What Is Iron & Why Do You Need It?

We look at why you need this important nutrient, foods high in iron and the health benefits that come with getting enough. Plus, how iron deficiency is caused and common symptoms.

Pictured recipe: Rosemary-&-Garlic-Basted Sirloin Steak

Chances are, you've probably heard of the nutrient iron before. As a kid, you may remember the not-so-pleasant finger pricks at the doctor's office to check your iron levels, and as an adult, iron levels may have come up in conversations as a reason for low energy levels. But exactly what is iron? What does it do and why do you need it? Here we take a deep dive into why this nutrient is so important for your health, as well as the best food sources of iron, so you can make sure you're getting enough.

cast iron skillet with steak

What Is Iron?

Iron is a mineral that can be found in foods, fortified products and supplements. Iron is an essential component of hemoglobin, or red blood cells, and it's what allows the red blood cells to shuttle oxygen from the lungs to the rest of the body. It's also part of other proteins in our body that support muscle metabolism, healthy connective tissue, neurological development and other components of healthy cell function.

Heme vs. Nonheme Iron

There are two types of dietary iron: heme iron and nonheme iron. The biggest difference between the two is that heme iron is a type of iron that can only be found meat like beef, poultry and certain seafoods. "Heme" essentially means it's iron that's attached to red blood cells, or hemoglobin. Nonheme iron is the type of iron found in plant foods and iron-fortified foods.

While both are usable forms of iron in our bodies, heme iron is about twice as bioavailable to our bodies, meaning you can absorb more of the iron from heme-iron food sources. Fiber and other nutrients found in plant-based foods (like like phytates and tannins, both of which are antioxidants) bind with the nonheme iron, making it harder for us to absorb it. This is why vegetarians and vegans need to be strategic about eating enough iron-rich food sources.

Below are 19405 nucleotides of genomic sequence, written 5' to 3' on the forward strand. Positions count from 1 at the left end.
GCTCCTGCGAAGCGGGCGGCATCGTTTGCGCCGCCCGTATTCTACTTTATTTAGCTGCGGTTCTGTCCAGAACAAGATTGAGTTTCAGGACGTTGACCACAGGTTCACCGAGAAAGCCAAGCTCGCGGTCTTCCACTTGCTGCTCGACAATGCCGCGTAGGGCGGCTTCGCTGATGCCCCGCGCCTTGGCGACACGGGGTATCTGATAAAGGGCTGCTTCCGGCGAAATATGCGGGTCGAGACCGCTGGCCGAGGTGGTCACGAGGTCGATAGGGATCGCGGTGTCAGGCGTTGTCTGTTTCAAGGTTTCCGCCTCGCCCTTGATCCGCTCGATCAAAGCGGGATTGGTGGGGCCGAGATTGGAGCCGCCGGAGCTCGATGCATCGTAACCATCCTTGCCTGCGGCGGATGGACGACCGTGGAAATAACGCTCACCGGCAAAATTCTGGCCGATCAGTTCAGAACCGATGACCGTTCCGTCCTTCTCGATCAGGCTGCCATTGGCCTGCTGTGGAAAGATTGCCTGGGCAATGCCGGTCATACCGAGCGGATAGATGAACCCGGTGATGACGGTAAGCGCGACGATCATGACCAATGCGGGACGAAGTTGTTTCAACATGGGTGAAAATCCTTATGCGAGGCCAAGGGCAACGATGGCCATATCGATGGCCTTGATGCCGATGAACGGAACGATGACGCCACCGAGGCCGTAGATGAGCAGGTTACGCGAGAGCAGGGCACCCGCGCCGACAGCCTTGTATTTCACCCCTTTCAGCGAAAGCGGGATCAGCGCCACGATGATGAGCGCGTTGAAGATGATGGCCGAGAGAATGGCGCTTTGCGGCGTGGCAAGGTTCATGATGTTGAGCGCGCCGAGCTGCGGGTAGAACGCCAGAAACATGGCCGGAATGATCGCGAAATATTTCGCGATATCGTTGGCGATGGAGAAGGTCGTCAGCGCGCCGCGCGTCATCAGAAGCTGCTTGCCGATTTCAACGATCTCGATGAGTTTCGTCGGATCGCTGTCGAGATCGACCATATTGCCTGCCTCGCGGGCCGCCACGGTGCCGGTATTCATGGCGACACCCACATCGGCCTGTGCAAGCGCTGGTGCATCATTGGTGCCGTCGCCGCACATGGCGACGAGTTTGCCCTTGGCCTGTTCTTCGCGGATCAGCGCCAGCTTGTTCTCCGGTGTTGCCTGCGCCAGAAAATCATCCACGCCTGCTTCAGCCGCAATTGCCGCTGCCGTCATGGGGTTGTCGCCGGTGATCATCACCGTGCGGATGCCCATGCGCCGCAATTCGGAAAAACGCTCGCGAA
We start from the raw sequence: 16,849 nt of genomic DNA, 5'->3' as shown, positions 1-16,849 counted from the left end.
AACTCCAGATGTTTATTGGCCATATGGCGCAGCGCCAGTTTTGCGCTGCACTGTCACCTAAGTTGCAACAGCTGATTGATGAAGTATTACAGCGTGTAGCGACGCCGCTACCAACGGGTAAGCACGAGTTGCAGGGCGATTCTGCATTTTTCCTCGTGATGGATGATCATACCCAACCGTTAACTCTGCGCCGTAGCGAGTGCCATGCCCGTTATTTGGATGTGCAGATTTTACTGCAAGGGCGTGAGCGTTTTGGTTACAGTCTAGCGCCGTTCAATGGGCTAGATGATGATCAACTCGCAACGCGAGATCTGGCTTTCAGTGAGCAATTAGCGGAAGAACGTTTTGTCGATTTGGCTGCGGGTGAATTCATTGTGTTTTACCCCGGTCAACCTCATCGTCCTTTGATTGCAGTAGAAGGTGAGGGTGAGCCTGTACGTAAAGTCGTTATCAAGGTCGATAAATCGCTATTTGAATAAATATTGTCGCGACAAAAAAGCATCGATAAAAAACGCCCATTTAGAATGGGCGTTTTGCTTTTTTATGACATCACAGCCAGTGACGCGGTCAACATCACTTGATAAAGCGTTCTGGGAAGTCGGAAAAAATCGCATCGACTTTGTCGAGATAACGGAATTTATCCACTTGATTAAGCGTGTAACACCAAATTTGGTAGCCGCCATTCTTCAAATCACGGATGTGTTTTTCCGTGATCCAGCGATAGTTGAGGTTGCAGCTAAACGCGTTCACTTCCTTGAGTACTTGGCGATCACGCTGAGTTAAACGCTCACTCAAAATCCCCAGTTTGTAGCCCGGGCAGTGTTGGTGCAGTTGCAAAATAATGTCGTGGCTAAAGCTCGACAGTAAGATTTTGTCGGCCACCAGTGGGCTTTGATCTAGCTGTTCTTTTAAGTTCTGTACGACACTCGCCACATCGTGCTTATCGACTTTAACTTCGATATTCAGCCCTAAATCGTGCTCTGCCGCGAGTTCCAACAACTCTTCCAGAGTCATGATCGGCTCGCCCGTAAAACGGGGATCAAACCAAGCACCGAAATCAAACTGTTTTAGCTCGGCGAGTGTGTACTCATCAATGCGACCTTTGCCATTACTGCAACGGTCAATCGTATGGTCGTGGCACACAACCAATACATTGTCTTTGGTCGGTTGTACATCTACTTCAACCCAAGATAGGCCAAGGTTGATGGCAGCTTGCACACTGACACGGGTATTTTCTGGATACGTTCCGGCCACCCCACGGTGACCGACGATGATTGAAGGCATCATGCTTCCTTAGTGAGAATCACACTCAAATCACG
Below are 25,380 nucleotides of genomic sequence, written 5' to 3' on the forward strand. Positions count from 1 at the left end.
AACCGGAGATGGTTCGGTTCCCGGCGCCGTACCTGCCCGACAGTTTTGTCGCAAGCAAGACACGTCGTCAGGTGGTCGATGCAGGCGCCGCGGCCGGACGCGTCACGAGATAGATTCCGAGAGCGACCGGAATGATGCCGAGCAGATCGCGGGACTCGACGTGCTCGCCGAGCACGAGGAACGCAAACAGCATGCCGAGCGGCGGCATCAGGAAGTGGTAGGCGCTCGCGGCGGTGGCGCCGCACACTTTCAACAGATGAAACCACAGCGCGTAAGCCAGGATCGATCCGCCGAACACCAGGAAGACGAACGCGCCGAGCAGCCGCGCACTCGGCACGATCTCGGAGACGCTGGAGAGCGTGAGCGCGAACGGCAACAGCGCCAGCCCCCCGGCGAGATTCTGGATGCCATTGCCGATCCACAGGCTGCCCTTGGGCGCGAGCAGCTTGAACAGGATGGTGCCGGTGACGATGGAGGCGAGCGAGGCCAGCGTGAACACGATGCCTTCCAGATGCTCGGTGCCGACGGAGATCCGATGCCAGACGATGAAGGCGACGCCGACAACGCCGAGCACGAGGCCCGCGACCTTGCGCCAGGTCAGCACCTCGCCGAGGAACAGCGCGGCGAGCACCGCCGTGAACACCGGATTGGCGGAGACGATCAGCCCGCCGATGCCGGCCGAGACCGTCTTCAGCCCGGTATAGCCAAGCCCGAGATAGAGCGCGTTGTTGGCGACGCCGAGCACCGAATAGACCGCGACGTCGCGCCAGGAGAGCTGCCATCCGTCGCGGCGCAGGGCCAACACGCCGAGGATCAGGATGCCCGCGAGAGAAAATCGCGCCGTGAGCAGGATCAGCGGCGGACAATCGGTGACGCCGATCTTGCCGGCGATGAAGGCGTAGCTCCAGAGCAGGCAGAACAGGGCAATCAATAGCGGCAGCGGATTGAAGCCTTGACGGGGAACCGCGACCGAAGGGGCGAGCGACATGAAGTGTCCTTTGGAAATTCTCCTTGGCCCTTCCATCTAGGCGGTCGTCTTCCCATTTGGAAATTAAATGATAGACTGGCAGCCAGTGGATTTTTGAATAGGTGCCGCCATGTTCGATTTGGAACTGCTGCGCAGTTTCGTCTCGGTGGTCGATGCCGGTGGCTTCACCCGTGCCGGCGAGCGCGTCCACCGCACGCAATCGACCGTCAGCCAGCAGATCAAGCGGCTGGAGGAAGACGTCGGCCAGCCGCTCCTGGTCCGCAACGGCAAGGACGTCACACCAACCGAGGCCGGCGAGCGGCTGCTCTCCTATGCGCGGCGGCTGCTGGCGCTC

Thankfully, vitamin C can help boost iron absorption, so be sure to pair iron-rich foods with sources of vitamin C, like bell peppers, broccoli, citrus, leafy greens, pineapple and more.

Iron Deficiency vs. Iron-Deficiency Anemia

Iron deficiency can be mild, which means your iron stores are marginally low but hemoglobin levels are within the normal range. When iron stores are completely exhausted and your hemoglobin levels decline is when it becomes iron-deficiency anemia. Especially if you are following a vegan or vegetarian diet, you have probably heard of iron-deficiency anemia. Iron-deficiency anemia can result from a variety of causes, including diet, and requires medical treatment to manage.

Iron Deficiency Symptoms

Some moderate or mild forms of iron deficiency might not have any symptoms. However, as deficiency progresses to iron-deficiency anemia, symptoms can become more pronounced. Some common signs of iron deficiency include the following:

  • Fatigue
  • Feeling cold when others aren't
  • Shortness of breath
  • Dizziness
  • Headache
  • Hair loss
  • Brittle nails
  • Swollen or sore tongue
  • Irritability

If you think you might have iron deficiency or even iron-deficiency anemia, reach out to your doctor to see if getting a blood test to determine your iron levels is right for you.

Foods High in Iron